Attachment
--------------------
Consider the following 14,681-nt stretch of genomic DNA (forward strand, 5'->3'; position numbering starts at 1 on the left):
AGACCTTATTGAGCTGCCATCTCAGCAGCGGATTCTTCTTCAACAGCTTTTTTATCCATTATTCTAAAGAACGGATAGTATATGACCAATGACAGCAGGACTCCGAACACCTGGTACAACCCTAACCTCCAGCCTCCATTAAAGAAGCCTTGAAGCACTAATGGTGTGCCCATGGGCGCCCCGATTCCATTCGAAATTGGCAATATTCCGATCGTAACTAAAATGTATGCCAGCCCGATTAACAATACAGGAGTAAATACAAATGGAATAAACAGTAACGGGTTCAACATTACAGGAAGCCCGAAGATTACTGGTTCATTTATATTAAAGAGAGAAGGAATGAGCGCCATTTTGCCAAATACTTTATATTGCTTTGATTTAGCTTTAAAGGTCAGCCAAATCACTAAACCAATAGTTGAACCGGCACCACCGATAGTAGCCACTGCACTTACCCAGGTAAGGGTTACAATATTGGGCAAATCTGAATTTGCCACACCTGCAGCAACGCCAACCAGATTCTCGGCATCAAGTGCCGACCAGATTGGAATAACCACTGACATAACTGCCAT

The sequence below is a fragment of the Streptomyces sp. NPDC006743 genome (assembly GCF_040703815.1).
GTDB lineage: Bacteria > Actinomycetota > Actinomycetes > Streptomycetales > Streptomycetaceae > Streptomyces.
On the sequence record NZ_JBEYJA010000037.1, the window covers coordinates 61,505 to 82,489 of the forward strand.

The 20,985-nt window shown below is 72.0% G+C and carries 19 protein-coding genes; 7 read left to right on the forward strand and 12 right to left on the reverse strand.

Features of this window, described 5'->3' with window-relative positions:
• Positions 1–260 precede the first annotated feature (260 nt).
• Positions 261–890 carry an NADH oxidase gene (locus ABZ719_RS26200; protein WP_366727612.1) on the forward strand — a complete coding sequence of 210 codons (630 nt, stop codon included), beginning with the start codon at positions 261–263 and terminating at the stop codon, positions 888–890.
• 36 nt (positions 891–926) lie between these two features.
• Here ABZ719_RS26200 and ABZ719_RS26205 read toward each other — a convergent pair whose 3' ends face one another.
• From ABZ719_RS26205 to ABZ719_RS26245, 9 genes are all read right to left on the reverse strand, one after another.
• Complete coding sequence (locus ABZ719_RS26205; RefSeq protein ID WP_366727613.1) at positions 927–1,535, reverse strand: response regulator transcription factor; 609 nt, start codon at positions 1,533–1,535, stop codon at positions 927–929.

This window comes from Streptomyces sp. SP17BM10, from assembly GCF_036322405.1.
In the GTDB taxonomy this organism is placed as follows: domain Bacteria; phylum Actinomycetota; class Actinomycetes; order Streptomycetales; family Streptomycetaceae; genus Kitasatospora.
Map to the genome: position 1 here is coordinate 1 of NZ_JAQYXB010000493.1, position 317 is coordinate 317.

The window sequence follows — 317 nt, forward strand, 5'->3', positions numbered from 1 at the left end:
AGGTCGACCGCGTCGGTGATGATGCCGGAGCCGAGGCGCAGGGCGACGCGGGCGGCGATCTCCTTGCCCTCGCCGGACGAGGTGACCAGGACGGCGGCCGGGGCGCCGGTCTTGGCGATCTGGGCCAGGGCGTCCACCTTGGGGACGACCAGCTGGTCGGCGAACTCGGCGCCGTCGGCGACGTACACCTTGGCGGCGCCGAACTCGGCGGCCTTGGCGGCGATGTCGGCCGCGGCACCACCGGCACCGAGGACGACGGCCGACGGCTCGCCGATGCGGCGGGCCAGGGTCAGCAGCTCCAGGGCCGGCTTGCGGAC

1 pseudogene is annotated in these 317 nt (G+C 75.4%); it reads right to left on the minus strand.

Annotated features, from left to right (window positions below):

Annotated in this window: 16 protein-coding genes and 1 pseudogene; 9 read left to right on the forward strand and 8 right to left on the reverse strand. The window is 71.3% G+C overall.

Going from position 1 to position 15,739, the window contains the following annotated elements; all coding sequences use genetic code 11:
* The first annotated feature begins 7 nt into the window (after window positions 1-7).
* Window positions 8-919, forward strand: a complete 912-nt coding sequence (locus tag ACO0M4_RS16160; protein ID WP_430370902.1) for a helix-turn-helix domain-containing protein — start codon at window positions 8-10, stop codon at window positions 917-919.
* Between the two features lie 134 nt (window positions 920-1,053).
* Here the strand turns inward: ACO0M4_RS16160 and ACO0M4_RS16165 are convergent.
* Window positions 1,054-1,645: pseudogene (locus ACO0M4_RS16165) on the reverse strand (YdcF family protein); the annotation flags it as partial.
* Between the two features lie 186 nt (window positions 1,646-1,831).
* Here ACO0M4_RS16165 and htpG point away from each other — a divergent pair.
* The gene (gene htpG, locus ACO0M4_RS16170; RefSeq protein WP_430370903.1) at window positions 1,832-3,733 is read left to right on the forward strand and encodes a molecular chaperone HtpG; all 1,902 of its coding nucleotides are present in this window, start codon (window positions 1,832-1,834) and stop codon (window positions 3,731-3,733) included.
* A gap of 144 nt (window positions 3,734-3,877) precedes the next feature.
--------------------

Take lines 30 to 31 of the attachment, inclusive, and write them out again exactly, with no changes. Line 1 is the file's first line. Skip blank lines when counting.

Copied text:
* The gene (gene htpG, locus ACO0M4_RS16170; RefSeq protein WP_430370903.1) at window positions 1,832-3,733 is read left to right on the forward strand and encodes a molecular chaperone HtpG; all 1,902 of its coding nucleotides are present in this window, start codon (window positions 1,832-1,834) and stop codon (window positions 3,731-3,733) included.
* A gap of 144 nt (window positions 3,734-3,877) precedes the next feature.